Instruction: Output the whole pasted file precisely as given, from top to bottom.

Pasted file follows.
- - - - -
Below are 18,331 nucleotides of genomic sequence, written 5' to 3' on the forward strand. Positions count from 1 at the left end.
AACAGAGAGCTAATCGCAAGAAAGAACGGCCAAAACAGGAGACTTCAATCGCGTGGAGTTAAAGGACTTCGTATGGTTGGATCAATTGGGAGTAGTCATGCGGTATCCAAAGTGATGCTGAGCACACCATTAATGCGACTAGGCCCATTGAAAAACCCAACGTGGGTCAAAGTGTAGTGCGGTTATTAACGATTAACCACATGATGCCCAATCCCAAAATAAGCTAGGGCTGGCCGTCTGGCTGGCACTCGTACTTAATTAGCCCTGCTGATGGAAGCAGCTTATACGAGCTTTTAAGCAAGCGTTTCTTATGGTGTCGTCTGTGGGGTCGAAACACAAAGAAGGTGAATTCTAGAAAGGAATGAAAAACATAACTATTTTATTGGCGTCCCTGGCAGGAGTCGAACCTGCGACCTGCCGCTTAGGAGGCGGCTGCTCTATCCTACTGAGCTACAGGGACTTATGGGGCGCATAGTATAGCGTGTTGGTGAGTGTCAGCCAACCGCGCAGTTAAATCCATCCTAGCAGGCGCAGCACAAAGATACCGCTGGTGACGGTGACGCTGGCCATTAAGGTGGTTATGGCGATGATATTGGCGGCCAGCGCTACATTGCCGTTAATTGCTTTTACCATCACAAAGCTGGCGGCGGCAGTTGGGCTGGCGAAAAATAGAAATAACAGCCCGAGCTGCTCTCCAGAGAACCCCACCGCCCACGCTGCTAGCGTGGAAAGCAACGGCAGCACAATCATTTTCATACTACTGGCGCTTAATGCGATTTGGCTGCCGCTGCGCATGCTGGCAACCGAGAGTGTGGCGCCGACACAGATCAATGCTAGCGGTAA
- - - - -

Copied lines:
Below are 18,331 nucleotides of genomic sequence, written 5' to 3' on the forward strand. Positions count from 1 at the left end.
AACAGAGAGCTAATCGCAAGAAAGAACGGCCAAAACAGGAGACTTCAATCGCGTGGAGTTAAAGGACTTCGTATGGTTGGATCAATTGGGAGTAGTCATGCGGTATCCAAAGTGATGCTGAGCACACCATTAATGCGACTAGGCCCATTGAAAAACCCAACGTGGGTCAAAGTGTAGTGCGGTTATTAACGATTAACCACATGATGCCCAATCCCAAAATAAGCTAGGGCTGGCCGTCTGGCTGGCACTCGTACTTAATTAGCCCTGCTGATGGAAGCAGCTTATACGAGCTTTTAAGCAAGCGTTTCTTATGGTGTCGTCTGTGGGGTCGAAACACAAAGAAGGTGAATTCTAGAAAGGAATGAAAAACATAACTATTTTATTGGCGTCCCTGGCAGGAGTCGAACCTGCGACCTGCCGCTTAGGAGGCGGCTGCTCTATCCTACTGAGCTACAGGGACTTATGGGGCGCATAGTATAGCGTGTTGGTGAGTGTCAGCCAACCGCGCAGTTAAATCCATCCTAGCAGGCGCAGCACAAAGATACCGCTGGTGACGGTGACGCTGGCCATTAAGGTGGTTATGGCGATGATATTGGCGGCCAGCGCTACATTGCCGTTAATTGCTTTTACCATCACAAAGCTGGCGGCGGCAGTTGGGCTGGCGAAAAATAGAAATAACAGCCCGAGCTGCTCTCCAGAGAACCCCACCGCCCACGCTGCTAGCGTGGAAAGCAACGGCAGCACAATCATTTTCATACTACTGGCGCTTAATGCGATTTGGCTGCCGCTGCGCATGCTGGCAACCGAGAGTGTGGCGCCGACACAGATCAATGCTAGCGGTAA